No one works forever. Regardless of how much you love your business, sooner or later you will have to step away. Owning a business can be very demanding. This fact can be doubly true for owner-operators of businesses. The simple fact is that you’ll have to embrace retirement at some point.
Most business owners have never sold a business before and may not know what to expect. The good news is that prospective buyers usually like the idea of buying an established business directly from a business owner. It is key, however, to do everything possible to make selling your business, as well as the transition period, as easy for a buyer as possible.
Prepping your business for sale has many diverse parts that need to be taken into consideration. Prospective buyers want to feel as though they will have a seamless transition, so it’s in your best interest to evaluate what steps you need to take to make the transition smooth.
You are the world’s greatest expert on your business. As a result, you are perfectly positioned to evaluate your business so as to ensure that it is both appealing to a prospective buyer and ready to sell. Let’s take a look at the steps you can take to ensure a smooth transition.
The Top 4 Transition Tips
1. Automate as many processes as possible.
In this way, prospective buyers are less likely to be intimidated by the level of work involved in owning a small business. The odds are good that many of your prospective buyers have never owned a business before. One of the best ways to not scare prospects away is to make owning and operating your business as streamlined as possible.
2. Work with your employees, key customers and vendors to ensure a smooth transition.
Anything that can cause a potential disruption may scare off prospective buyers. Put yourself in the shoes of prospective buyers and think about what may cause you concern if you were evaluating a business. Once you locate those areas of potential concern, do what you can start to remedy them well before placing your business on the market.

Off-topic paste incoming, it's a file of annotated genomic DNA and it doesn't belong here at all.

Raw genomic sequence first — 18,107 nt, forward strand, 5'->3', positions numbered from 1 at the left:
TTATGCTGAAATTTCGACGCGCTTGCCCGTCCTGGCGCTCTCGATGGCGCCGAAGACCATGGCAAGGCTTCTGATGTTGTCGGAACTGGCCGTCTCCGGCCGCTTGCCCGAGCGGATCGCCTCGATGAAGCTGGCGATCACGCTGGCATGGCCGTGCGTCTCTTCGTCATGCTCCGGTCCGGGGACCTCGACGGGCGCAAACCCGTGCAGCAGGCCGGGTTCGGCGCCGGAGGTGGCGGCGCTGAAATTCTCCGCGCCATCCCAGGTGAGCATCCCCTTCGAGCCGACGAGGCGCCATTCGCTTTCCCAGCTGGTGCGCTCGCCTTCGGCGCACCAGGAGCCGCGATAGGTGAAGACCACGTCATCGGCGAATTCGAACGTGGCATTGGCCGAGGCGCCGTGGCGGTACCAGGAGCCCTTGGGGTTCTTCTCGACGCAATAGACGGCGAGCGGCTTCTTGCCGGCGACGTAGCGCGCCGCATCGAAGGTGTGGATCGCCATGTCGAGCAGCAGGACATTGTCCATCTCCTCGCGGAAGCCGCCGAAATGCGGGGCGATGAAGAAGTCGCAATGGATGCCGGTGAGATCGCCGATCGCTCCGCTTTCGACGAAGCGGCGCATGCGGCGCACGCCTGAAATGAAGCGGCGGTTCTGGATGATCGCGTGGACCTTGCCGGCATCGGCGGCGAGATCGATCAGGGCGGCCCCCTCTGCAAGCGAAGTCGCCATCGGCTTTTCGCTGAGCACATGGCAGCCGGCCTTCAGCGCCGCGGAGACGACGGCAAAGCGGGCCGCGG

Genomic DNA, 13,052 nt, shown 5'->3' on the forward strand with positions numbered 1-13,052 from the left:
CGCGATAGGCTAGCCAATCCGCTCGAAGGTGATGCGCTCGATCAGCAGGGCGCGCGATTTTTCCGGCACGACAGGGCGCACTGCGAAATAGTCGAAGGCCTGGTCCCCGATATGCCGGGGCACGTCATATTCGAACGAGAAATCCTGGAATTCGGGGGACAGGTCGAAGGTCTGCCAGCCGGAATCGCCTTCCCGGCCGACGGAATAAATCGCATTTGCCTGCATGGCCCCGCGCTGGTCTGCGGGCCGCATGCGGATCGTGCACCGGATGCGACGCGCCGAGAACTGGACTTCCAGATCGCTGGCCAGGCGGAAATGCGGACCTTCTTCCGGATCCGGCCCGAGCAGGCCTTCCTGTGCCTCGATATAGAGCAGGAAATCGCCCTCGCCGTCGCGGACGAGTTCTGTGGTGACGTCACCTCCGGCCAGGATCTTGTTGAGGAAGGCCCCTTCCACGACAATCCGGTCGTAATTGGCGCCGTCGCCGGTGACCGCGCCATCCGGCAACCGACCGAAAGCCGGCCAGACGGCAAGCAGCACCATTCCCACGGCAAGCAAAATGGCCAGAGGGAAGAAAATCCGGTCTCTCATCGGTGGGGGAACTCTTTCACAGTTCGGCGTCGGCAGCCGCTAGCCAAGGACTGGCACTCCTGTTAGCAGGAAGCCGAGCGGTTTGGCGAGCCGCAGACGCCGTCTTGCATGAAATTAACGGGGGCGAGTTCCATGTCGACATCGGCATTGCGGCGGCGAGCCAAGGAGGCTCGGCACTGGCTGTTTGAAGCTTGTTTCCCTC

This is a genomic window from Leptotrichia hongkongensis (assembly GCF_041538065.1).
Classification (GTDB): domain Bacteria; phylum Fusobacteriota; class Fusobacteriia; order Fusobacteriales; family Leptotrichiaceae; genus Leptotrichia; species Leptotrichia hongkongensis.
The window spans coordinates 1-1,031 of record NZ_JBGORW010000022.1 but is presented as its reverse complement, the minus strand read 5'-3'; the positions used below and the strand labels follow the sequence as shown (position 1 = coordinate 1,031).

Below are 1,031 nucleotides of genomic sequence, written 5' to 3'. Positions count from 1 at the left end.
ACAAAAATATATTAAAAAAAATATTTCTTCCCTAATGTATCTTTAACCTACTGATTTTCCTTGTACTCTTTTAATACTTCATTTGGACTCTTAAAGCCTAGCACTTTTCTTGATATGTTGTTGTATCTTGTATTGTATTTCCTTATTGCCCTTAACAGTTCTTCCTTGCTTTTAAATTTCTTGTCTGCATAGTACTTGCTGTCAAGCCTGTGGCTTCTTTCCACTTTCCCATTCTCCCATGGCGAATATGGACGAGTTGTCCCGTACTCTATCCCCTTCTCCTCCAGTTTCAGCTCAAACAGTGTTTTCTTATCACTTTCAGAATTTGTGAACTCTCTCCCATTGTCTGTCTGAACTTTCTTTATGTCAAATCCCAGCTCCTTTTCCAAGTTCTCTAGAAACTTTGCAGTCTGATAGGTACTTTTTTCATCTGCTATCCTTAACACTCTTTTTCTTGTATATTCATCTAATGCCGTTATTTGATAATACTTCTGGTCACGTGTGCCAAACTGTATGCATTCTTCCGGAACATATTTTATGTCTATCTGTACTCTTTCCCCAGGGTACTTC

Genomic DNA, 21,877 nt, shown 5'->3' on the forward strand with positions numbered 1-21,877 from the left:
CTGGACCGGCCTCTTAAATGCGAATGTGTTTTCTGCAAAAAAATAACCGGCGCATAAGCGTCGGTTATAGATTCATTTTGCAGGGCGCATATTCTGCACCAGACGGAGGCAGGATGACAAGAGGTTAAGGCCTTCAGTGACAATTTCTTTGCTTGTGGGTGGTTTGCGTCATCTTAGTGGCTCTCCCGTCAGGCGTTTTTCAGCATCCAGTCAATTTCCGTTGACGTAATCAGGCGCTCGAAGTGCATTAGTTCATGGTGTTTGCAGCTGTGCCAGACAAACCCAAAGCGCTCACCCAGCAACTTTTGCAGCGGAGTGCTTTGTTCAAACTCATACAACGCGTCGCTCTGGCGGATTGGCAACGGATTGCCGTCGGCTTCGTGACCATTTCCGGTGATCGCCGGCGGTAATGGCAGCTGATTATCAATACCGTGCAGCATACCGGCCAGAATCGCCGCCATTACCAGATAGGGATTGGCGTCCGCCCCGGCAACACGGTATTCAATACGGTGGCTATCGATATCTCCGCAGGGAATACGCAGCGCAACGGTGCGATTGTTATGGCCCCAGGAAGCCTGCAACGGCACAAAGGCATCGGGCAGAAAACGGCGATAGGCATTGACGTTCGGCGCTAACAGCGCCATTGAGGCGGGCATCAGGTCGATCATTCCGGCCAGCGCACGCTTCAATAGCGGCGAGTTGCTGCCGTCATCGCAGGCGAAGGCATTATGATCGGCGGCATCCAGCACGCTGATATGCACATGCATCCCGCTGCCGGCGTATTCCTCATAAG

3. Pick out your “second-in-command” before you sell your business.
Having a competent and proven “right hand man or woman” that can step in and essentially operate your business is a very attractive asset to have in place when it comes time to sell your business.
4. Consider working with a business broker.
Brokers are expert in the art and craft of buying and selling businesses. They will be able to help you evaluate your business and address areas that need improvement so as to ensure a smooth transition.
Taking these steps will not just make your business easier to sell, but it will also shorten the amount of time it takes to sell. The last thing you want when you are ready to sell your business and retire is for the selling process to drag on forever.Read More
Are You Ready For Your Second Half? One of the greatest social developments of this century has been the extension of lifespan, especially of working lifespan. As a result, a growing number of people expect to find enjoyment in their work. Additionally, as they reach their mid-forties and beyond, the work they have known and loved during their First Half, may no longer be as challenging or hold the same allure as it once did.
A seed begins to grow – an increasing awareness that new stimulus and growth is needed. This is where we begin to take stock of our life and career as we move towards our next major life stage. As “Half Time” author Bob Buford says, “For the Second Half of life to be better than the first, you must make the choice to step outside of the safety of living on auto-pilot. You must wrestle with who you are, why you believe what you profess to believe about your life, and what you do to provide meaning and structure to your daily activities and relationships.”
According to an article that first appeared in Financial Executive Magazine, every day 10,000 Baby Boomers turn 65 and face the question of what to do after retirement. Some of them may be selling a family business or are laid off without much hope of obtaining a comparable job. Many, perhaps most of this group have no idea about what to do next – especially if they don’t want the second half of their lives to be characterized by decline, boredom and increasing ineffectiveness.